Under northward interplanetary magnetic field conditions, when the IMF Bz > 0 nT, non-filamentary auroral emissions may be seen within the dayside polar cap and separate from the main auroral oval. These emissions are associated with lobe reconnection occurring at the high-latitude magnetopause on open field lines. Two mechanisms have been proposed to explain these emissions. The first involves the precipitation of magnetosheath plasma at the footprint of the high-latitude reconnection site, resulting in a “cusp spot”. This cusp spot has been shown to move in response to the east-west (BY) orientation of the solar wind. The second mechanism associates the auroral emissions known as High-Latitude Detached Arcs (HiLDAs) with upward field-aligned currents inside the polar cap. Under northward IMF, twin-cell field-aligned currents (NBZ system) can be found inside of the main region 1-region 2 field aligned current system. Under the influence of positive IMF BY, the upward NBZ cell expands across the noon sector in the Northern Hemisphere, whereas under negative BY, the downward cell will enlarge. The reverse scenario occurs in the Southern Hemisphere for either BYdirection.

Previous observations of HiLDAs have been limited to the Northern Hemisphere for a small data set, and previous authors have linked this phenomenon to season, as the HiLDAs have only been detected during the summer. We used concurrent auroral observations from Defense Meteorological Satellite Program Special Sensor Ultraviolet Spectrographic Imager (SSUSI) experiment, and FAC distributions constructed from the Active Magnetosphere and Planetary Electrodynamics Response Experiment (AMPERE), from the Iridium telecommunication satellite constellation, to perform a large statistical study of HiLDAs under varying IMF for both hemispheres. We observe a patch of auroral emission that is co-located with the upward NBZ FAC in the dayside polar cap in both the Northern and Southern Hemispheres under northward IMF conditions.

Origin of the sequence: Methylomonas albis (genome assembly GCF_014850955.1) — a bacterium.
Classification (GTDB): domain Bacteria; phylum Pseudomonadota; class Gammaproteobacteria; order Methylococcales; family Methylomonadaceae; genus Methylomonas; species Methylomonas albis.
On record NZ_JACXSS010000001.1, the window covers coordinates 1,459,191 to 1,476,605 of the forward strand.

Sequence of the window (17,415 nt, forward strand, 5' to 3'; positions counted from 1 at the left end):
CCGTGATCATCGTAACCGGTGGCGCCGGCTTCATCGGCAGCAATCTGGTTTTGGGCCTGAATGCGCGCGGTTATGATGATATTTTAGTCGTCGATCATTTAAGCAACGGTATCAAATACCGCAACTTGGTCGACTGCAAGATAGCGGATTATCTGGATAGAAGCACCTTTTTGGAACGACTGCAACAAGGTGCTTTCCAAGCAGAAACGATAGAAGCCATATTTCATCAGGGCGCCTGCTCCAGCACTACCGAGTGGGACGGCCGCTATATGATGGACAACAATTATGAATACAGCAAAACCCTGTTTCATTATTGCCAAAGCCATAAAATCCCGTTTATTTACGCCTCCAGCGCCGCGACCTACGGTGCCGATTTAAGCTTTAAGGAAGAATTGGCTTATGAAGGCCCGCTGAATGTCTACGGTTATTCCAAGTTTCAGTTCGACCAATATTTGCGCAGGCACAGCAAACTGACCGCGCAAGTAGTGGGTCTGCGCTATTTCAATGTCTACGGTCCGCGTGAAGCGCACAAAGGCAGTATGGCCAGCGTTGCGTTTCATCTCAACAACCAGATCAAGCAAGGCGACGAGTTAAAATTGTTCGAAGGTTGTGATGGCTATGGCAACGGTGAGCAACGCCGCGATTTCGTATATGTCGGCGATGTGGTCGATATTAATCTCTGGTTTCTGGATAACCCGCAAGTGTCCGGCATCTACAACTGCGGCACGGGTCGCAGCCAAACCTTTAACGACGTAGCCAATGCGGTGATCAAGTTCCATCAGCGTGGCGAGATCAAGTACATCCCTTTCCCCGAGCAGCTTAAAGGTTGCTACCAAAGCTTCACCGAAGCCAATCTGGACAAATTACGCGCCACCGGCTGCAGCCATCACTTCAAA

We observe the HiLDA emission to move in response to changes in the IMF BYcomponent (e.g. Figure 1), whereby the HiLDAs are seen to move into the polar cap under positive BY, or be pushed up against, and therefore indiscernible from, the main auroral oval under negative BY(Northern Hemisphere case). We also support the hypothesis that these emissions are only detectable in the summer hemisphere, indicating a dependence on ionospheric conductivity via photoionisation in the predominantly sunlit hemisphere.

For more information, see the paper below:

Carter, J. A., Milan, S. E., Fogg, A. R., Paxton, L. J., & Anderson, B. J. (2018). The association of high‐latitude dayside aurora with NBZ field‐aligned currents. Journal of Geophysical Research: Space Physics, 123. https://doi.org/10.1029/2017JA025082

Figure 1: Northern Hemisphere summer auroral emissions in the Lyman-Birge-Hopfield long band with overlaid field-aligned current contours, for the Northern (N, row a) and Southern (S, row b) Hemispheres. Clock angles are given in the left-hand column. Interplanetary magnetic field magnitudes are between 5 and 10 nT. Field-aligned current contours are overlaid for upward (red) and downward (turquoise) currents, at absolute magnitudes of 0.1 (solid line), 0.3 (dashed line), and 0.5 (dotted line) μA/m2.